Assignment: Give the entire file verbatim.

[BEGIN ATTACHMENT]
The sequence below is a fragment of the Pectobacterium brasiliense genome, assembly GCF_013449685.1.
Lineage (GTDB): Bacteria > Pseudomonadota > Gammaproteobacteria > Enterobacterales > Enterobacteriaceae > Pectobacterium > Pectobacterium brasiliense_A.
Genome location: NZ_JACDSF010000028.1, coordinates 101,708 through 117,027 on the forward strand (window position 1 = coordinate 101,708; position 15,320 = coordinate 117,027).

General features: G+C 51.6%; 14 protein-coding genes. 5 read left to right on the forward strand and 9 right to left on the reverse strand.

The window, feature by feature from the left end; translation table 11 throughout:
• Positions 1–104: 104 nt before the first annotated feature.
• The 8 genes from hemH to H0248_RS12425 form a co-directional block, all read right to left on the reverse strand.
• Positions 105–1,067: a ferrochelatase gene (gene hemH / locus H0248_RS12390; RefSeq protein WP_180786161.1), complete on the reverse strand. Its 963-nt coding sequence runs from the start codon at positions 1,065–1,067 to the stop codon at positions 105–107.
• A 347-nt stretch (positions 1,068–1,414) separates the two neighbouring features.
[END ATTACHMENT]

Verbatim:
The sequence below is a fragment of the Pectobacterium brasiliense genome, assembly GCF_013449685.1.
Lineage (GTDB): Bacteria > Pseudomonadota > Gammaproteobacteria > Enterobacterales > Enterobacteriaceae > Pectobacterium > Pectobacterium brasiliense_A.
Genome location: NZ_JACDSF010000028.1, coordinates 101,708 through 117,027 on the forward strand (window position 1 = coordinate 101,708; position 15,320 = coordinate 117,027).

General features: G+C 51.6%; 14 protein-coding genes. 5 read left to right on the forward strand and 9 right to left on the reverse strand.

The window, feature by feature from the left end; translation table 11 throughout:
• Positions 1–104: 104 nt before the first annotated feature.
• The 8 genes from hemH to H0248_RS12425 form a co-directional block, all read right to left on the reverse strand.
• Positions 105–1,067: a ferrochelatase gene (gene hemH / locus H0248_RS12390; RefSeq protein WP_180786161.1), complete on the reverse strand. Its 963-nt coding sequence runs from the start codon at positions 1,065–1,067 to the stop codon at positions 105–107.
• A 347-nt stretch (positions 1,068–1,414) separates the two neighbouring features.